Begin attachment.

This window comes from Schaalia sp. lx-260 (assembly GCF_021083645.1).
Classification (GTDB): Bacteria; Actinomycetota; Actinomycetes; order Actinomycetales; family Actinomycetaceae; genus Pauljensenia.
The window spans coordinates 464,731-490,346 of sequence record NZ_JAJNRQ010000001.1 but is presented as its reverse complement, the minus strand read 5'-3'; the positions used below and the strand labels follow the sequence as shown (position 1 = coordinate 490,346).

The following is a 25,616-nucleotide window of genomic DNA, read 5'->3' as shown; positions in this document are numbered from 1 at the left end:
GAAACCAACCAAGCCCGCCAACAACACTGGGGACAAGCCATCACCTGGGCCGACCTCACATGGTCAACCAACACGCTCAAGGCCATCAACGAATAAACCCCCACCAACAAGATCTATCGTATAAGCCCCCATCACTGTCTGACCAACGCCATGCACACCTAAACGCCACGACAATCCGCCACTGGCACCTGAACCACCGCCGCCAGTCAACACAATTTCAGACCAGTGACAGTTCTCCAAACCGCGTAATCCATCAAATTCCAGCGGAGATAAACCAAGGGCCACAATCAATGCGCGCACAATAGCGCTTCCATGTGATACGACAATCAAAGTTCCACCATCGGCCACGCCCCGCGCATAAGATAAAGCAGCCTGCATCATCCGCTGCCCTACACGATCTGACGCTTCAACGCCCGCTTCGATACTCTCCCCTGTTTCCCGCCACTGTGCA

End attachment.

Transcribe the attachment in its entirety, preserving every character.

This window comes from Schaalia sp. lx-260 (assembly GCF_021083645.1).
Classification (GTDB): Bacteria; Actinomycetota; Actinomycetes; order Actinomycetales; family Actinomycetaceae; genus Pauljensenia.
The window spans coordinates 464,731-490,346 of sequence record NZ_JAJNRQ010000001.1 but is presented as its reverse complement, the minus strand read 5'-3'; the positions used below and the strand labels follow the sequence as shown (position 1 = coordinate 490,346).

The following is a 25,616-nucleotide window of genomic DNA, read 5'->3' as shown; positions in this document are numbered from 1 at the left end:
GAAACCAACCAAGCCCGCCAACAACACTGGGGACAAGCCATCACCTGGGCCGACCTCACATGGTCAACCAACACGCTCAAGGCCATCAACGAATAAACCCCCACCAACAAGATCTATCGTATAAGCCCCCATCACTGTCTGACCAACGCCATGCACACCTAAACGCCACGACAATCCGCCACTGGCACCTGAACCACCGCCGCCAGTCAACACAATTTCAGACCAGTGACAGTTCTCCAAACCGCGTAATCCATCAAATTCCAGCGGAGATAAACCAAGGGCCACAATCAATGCGCGCACAATAGCGCTTCCATGTGATACGACAATCAAAGTTCCACCATCGGCCACGCCCCGCGCATAAGATAAAGCAGCCTGCATCATCCGCTGCCCTACACGATCTGACGCTTCAACGCCCGCTTCGATACTCTCCCCTGTTTCCCGCCACTGTGCA